SIS director 'concerned' over SIS communications with Thompson and Clark

Director General of the SIS Rebecca Kitteridge.
Director General of the SIS Rebecca Kitteridge. Photo credit: NZSIS

Director General of the Security and Intelligence Service (SIS) Rebecca Kitteridge has raised concern about communications between the SIS and security firm Thompson and Clark.

She said a trove of emails released under the Official Information Act on Tuesday "raise questions in relation to conduct and possible bias in favour of Thompson and Clark" and those questions are now the subject of an internal investigation.

In a letter attached to the OIA release, Ms Kitteridge said: "I expect high standards of professionalism and conduct from all NZSIS staff. The tone of some of the emails being released...raise concerns about the standards of professionalism being displayed."

Though Ms Kitteridge says the SIS did not engage with the firm's private investigation services, emails between staff members from SIS and Thompson and Clark appear to show a close relationship.  

The emails also include a plan for an SIS staff member to visit Southern Response - the Government insurer tasked with handling earthquake claims in Christchurch.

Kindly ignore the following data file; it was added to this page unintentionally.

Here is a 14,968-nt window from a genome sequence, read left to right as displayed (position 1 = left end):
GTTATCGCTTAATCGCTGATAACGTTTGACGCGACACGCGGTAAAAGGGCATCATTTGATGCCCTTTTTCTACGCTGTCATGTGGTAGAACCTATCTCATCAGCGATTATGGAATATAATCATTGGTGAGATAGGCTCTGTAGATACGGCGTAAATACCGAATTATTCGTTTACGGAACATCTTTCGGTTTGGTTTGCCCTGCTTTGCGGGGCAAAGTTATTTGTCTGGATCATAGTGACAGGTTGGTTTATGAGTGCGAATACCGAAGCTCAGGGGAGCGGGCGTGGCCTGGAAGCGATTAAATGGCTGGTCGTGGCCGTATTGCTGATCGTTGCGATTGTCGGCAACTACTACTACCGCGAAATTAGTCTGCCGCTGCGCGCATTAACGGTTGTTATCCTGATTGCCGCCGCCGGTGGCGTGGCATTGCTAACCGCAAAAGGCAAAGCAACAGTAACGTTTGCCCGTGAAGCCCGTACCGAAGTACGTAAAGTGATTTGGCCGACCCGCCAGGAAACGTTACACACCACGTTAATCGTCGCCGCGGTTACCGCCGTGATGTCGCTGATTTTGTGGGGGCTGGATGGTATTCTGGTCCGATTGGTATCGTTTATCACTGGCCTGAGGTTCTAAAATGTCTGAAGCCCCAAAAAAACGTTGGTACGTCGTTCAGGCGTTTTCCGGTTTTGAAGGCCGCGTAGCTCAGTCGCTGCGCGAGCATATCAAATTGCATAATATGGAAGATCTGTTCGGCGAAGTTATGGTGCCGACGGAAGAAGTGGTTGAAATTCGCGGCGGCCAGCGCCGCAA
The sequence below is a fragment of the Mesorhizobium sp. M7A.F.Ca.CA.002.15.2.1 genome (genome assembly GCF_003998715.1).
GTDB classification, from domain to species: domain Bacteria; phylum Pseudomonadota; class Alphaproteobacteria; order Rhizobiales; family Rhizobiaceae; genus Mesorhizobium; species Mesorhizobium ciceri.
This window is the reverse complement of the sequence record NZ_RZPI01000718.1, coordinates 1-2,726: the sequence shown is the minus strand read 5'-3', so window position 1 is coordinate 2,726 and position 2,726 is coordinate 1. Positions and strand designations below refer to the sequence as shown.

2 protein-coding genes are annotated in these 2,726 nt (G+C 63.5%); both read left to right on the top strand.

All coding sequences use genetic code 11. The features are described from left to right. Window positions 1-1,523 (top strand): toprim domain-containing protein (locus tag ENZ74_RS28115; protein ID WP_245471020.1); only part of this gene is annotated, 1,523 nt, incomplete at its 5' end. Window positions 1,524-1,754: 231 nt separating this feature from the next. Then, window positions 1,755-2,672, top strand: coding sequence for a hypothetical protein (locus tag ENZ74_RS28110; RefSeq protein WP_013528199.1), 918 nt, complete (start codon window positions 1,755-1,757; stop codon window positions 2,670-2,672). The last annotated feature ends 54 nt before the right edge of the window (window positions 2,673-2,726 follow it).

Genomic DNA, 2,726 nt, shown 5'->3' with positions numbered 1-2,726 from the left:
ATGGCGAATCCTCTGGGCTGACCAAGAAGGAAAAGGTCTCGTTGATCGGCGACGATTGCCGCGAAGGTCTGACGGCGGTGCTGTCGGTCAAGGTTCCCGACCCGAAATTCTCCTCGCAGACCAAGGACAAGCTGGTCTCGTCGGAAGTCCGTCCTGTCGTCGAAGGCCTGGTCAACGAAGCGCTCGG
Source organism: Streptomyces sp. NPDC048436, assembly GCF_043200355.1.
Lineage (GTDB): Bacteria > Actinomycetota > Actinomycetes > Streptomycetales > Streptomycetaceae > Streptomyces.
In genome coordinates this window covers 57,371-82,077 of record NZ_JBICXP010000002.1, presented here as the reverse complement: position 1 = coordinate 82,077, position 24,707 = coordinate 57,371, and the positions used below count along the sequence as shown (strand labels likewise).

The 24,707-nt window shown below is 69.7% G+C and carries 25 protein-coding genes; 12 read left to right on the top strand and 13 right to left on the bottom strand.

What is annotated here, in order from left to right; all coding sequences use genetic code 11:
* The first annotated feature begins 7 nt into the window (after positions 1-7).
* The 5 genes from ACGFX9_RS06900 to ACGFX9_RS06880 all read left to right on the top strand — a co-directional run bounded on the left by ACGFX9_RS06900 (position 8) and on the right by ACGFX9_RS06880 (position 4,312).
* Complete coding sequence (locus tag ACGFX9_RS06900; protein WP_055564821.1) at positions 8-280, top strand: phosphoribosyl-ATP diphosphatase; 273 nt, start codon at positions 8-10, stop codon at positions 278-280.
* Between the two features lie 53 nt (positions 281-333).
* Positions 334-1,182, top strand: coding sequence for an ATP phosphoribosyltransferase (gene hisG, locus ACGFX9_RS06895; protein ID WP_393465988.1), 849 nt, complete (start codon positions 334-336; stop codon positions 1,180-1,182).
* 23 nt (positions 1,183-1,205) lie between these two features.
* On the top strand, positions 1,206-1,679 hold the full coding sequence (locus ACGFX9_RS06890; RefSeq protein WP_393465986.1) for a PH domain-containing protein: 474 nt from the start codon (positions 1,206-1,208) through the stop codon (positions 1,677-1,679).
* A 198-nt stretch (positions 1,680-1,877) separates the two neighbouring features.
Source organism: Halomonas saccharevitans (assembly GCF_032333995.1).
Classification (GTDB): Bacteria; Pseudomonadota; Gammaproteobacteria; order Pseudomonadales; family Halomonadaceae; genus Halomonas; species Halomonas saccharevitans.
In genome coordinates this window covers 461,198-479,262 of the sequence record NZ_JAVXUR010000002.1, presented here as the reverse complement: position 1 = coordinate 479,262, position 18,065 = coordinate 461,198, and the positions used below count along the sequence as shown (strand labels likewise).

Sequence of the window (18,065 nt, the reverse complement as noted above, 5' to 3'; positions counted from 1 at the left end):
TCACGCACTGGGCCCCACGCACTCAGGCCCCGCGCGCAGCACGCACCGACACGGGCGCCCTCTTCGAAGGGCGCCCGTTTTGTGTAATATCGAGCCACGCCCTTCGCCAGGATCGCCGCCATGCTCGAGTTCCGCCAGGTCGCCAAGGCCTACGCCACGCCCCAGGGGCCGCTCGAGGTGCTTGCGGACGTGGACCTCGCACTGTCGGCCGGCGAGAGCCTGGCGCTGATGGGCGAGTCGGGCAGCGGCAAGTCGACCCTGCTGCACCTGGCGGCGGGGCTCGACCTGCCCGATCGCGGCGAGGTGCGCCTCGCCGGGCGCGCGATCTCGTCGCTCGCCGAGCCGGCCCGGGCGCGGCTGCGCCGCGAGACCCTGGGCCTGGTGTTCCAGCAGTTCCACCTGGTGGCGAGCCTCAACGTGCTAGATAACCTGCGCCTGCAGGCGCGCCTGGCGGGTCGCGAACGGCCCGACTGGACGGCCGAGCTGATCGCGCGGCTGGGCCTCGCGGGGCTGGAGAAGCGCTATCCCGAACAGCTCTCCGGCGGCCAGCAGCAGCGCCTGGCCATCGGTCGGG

An email from a Thompson and Clark staff member asked an SIS staff member: "fancy doing an overnighter and seeing if I can get you in to do Southern Response - they have indicated that they want to go down the PSR path".

SIS director 'concerned' over SIS communications with Thompson and Clark
Photo credit: SIS

The SIS Protective Security Requirements (PSR) team provides security advice and consultancy to government agencies.

Some of the emails between the staff members have an informal tone, with plans to "grab a beer" and "catch up for lunch". 

Earlier on Tuesday State Services Commissioner (SSC) Peter Hughes announced he'd widened an inquiry into private spying to include all Government departments.

It came after serious questions were raised about contact with Thompson and Clark by the New Zealand Security Intelligence Service (SIS) and Ministry of Primary Industries (MPI).

The fresh material came to light in Official Information Act requests to MPI and the SIS.